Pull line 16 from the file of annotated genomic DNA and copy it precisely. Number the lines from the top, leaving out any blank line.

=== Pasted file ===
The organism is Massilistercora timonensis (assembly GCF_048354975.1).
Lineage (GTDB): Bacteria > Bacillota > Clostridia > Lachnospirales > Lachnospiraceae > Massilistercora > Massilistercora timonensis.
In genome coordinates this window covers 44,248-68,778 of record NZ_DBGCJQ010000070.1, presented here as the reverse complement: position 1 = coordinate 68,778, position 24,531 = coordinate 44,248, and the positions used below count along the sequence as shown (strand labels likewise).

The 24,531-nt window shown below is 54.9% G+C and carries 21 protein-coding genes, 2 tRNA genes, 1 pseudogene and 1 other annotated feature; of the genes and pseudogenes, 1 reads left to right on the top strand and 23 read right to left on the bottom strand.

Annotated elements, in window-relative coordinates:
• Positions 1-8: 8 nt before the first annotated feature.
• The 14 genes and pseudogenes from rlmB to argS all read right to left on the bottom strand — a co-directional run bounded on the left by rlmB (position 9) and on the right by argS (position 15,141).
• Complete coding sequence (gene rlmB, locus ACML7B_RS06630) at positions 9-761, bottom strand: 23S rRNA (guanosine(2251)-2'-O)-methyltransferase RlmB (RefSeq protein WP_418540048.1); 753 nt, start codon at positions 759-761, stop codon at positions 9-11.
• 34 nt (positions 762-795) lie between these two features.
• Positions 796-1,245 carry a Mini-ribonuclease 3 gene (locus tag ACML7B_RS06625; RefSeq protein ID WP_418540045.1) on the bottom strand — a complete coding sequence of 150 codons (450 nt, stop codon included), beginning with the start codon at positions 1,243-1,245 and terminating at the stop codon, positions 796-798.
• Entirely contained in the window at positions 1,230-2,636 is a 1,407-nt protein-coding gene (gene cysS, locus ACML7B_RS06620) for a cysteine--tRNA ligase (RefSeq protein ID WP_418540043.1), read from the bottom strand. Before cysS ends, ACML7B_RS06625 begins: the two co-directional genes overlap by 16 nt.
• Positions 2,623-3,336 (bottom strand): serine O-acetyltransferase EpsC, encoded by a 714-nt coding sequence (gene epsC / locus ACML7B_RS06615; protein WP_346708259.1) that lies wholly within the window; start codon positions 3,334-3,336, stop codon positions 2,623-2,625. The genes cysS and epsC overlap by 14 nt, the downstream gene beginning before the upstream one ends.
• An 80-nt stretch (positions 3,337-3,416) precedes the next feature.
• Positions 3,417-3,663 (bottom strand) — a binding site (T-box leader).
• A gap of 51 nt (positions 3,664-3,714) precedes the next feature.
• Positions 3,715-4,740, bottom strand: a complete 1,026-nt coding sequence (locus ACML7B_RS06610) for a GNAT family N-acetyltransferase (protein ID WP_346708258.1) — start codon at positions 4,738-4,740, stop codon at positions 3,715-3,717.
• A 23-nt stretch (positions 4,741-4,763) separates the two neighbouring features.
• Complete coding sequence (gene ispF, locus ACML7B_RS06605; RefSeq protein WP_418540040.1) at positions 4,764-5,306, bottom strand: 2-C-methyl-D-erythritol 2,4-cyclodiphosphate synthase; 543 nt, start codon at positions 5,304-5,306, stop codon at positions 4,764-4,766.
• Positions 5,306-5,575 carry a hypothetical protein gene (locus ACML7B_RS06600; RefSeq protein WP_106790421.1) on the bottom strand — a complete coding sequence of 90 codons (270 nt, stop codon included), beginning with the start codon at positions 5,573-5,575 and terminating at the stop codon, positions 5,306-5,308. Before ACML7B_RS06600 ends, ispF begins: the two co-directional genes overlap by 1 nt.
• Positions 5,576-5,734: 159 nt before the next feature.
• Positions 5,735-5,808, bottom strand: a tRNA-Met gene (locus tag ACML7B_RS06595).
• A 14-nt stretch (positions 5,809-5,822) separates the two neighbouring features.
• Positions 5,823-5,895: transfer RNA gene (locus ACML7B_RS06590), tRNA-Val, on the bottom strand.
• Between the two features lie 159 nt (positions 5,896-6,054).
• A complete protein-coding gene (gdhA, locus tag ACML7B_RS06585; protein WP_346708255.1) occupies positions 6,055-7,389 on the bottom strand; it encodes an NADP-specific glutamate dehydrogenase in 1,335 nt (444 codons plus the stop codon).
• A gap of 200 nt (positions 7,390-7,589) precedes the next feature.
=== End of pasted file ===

• Positions 3,715-4,740, bottom strand: a complete 1,026-nt coding sequence (locus ACML7B_RS06610) for a GNAT family N-acetyltransferase (protein ID WP_346708258.1) — start codon at positions 4,738-4,740, stop codon at positions 3,715-3,717.